Who is Rupert Sanders? And How Did He Get $70 Million to Direct Snow White and the Huntsman?

Charlize Theron as perhaps the hottest evil queen ever.

By Late Night
Unlike most of the directors featured on Visionary or Hack, not much is known about first-time director Rupert Sanders. He is one of the latest television commercial specialists to make the crossover into features, and his debut film, Snow White and the Huntsman, is a dark, action version of the famous fairy tale. Kristen Stewart and Chris Hemsworth star in the title roles, backed-up by Academy Award-winner Charlize Theron as Ravenna, the Evil Queen. Snow White opens wide on June 1st.

Rupert Sanders, in a photo taken by Gage Skidmore

According to the data on IMDB, Sanders was nominated for a DGA award in 2009 for Outstanding Directorial Achievement in commercials, for spots promoting Monster, Travelers Insurance and Brand Jordan. Okay then, if the Director’s Guild of America likes him, perhaps we should take a look:

Here is the Monster commercial, Legs:

Here is the Travelers Insurance ad, Delivery:

Here is the Brand Jordan advert, Clock Tower:

The first two spots are full of make believe and whimsy, sort of what one would expect from a theatrical re-telling of the Snow White fable. The last is a well-regarded sports ad that draws on fan hero worship and the dedication it takes to excel, or to even“Become Legendary,” as the tag line notes. Still, are these enough for a studio to gamble $70 million? Apparently so.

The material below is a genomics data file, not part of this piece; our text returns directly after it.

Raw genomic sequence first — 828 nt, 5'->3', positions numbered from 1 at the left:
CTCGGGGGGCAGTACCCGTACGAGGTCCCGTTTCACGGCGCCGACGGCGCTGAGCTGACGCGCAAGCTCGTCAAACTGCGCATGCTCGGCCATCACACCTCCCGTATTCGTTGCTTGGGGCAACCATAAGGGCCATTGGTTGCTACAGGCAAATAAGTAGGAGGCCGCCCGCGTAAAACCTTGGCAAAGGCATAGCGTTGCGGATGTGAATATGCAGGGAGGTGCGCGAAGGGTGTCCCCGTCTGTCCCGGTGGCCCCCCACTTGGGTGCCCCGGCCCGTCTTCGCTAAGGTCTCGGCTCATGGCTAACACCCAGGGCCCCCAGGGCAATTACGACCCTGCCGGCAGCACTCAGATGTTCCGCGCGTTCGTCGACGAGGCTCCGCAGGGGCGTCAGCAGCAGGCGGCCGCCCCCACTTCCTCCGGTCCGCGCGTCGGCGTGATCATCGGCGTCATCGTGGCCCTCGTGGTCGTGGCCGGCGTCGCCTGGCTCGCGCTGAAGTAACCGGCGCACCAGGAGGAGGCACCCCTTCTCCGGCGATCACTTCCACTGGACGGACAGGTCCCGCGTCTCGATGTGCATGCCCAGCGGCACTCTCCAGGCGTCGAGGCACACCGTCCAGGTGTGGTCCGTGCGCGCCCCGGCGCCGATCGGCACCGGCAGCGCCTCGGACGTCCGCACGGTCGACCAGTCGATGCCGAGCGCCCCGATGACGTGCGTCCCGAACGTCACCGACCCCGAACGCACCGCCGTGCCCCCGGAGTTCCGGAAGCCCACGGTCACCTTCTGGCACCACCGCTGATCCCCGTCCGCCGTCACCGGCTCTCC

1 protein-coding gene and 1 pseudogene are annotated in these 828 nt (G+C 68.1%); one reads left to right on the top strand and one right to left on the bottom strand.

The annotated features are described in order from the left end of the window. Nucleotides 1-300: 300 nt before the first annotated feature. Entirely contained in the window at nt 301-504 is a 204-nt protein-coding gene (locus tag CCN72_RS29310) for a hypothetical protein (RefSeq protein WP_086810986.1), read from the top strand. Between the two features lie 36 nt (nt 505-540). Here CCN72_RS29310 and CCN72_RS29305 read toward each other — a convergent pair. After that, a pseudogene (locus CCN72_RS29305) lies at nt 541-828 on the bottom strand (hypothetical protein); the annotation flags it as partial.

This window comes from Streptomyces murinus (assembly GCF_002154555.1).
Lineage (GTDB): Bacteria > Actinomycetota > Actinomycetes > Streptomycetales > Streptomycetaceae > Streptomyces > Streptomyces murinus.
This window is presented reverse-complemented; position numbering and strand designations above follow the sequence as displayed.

Or maybe it was Sanders’ other commercials: here are all the films Sanders lists on his own website, RupertSanders.com.

The young director put it like this, in this interview by Rebecca Murray for About.com Guide:

“Yeah, if you think of the money we spend on a minute, I’m actually making a fairly low-budget film. I’ve definitely loved doing commercials. I’ve had so much fun. I’ve traveled the world and I’ve gotten to really take on a lot of challenging projects. It’s not exactly the same, but it’s not dissimilar. It’s like riding a bike. Once you’ve learned how to ride a bike, then you can get on a motorbike. It gives you confidence, knowing that you can work with a thousand extras or a massive fight sequence with 600 horses on a beach or whatever it is. I wouldn’t have done it, if I’d been wetting myself every morning, going in there scared. But, life is about taking those risks. It was a high-stakes risk, for myself and for the studio, who very kindly wrote a large check to me to get it done. And they weren’t there whipping me into line, which was great. I was really expecting to be shuttered in, but they were great. They trusted what we were doing and they let us go, which is all you can really ask for in a partnership with a studio.”

Clearly, Rupert Sanders believes in himself, which is a great place for a future visionary to start (and apparently Universal Studios believed in him as well). He also appears to have a great eye for creating fantastic visuals, another good attribute for a visionary. It is much too early to tell if he’s either visionary or hack, but he’s certainly worth watching. He’s got short-form filmmaking down cold; let’s see what he does with the longer narrative.

I’ll end this with my favorite Sanders’ spot, which mixes fantasy with dark humor, and features cameos by Kobe Bryant and Jimmy Kimmel:

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